Jacques Villeglé, Rue de Tolbiac, c’est normal, c’est normand, 1962, Ripped posters mounted on canvas, at the Modern Art Museum of Fort Worth
Back in January 2005, before we wrote almost exclusively about art-related things, Murray wrote a blog post he jokingly titled “The Myth of Fast Metabolism” in which he complained about how his usually fast metabolism had failed him by allowing him to gain 5 pounds over the holidays.
It’s a few dry-witted paragraphs that are about as far from sound dietetic advice as one could possibly get. He makes the entirely unscientific observation that “Unfortunately, fast metabolisms have a dark side: I gain weight just as fast as I lose it. ” He also confesses that he’s stopped exercising because he forgot to bring his exercise clothes on our trip.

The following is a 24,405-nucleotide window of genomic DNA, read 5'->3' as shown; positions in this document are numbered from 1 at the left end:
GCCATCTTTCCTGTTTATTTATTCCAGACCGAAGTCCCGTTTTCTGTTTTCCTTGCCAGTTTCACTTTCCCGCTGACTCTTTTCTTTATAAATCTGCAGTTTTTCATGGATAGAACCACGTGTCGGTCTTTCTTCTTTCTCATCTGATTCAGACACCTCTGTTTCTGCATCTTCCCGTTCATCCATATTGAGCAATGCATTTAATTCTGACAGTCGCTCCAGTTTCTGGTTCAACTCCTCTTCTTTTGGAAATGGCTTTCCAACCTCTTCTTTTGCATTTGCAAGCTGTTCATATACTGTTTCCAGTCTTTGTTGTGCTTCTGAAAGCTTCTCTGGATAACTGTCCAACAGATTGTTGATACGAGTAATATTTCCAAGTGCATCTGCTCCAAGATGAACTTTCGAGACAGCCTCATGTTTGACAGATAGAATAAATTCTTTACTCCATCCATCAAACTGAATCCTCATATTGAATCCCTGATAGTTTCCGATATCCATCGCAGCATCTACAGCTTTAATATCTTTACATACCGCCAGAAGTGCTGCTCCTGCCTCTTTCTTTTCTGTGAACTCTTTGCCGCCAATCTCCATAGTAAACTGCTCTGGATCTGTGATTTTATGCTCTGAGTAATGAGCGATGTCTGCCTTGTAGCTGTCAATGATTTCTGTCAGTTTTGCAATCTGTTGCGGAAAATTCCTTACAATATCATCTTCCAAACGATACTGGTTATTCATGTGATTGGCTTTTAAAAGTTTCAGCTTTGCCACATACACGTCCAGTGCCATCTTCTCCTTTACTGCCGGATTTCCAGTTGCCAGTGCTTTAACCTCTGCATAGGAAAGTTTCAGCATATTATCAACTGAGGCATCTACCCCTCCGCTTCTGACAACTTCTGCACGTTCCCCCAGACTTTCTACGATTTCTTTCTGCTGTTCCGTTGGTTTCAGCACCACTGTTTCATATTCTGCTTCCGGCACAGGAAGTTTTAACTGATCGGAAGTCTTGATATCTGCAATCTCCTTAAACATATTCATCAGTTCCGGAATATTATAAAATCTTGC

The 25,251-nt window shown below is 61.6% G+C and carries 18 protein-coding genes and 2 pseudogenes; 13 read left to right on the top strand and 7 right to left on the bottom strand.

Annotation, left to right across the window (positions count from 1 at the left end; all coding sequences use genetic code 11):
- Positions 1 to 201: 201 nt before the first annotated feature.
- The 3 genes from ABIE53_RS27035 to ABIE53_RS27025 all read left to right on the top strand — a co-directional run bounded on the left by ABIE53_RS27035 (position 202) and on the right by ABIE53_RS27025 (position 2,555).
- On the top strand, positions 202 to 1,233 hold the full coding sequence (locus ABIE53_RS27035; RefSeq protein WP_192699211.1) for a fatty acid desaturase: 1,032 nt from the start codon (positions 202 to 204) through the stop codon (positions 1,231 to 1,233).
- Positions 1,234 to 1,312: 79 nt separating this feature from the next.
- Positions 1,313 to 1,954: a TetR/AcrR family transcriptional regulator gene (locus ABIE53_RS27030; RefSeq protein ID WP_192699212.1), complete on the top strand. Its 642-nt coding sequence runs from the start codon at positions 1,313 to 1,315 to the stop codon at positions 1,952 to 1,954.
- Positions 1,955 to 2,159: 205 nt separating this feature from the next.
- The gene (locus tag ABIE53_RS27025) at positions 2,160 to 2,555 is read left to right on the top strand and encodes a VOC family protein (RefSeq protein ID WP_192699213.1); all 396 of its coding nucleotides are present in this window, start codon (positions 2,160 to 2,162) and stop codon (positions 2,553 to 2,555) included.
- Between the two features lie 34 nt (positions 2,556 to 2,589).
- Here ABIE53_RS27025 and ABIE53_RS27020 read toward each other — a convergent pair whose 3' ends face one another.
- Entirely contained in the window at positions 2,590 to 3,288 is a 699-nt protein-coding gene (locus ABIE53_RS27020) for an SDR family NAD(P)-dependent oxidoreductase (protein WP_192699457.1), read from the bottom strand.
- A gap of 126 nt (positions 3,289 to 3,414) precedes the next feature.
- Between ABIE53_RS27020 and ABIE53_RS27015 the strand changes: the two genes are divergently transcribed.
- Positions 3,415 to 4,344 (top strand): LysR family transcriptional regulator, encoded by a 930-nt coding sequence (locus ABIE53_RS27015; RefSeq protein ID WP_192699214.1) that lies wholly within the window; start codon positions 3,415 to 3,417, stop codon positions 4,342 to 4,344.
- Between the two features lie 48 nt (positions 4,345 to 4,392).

This post, now well over three years old, is the number one reason people come visit our blog on Google searches. This post is currently listed third on a search for “fast metabolism,” under other legitimate health-related sites. At times over the years, it’s been first on the list.
Here’s the thing about this post: it still gets comments. All. The. Time. What started with people vehemently correcting Murray’s “analysis” of metabolism — “thats ridiculous, i have a super fast metabolism and do not gain weight.” and “Debora, i completely agree with you sister. Don’t ask that other dude [i.e., Murray] to add 1 + 1, he’ll probably say the answer is 3.” — has now become a place where people post their teary confessions about the struggles of living with high-speed body chemistry.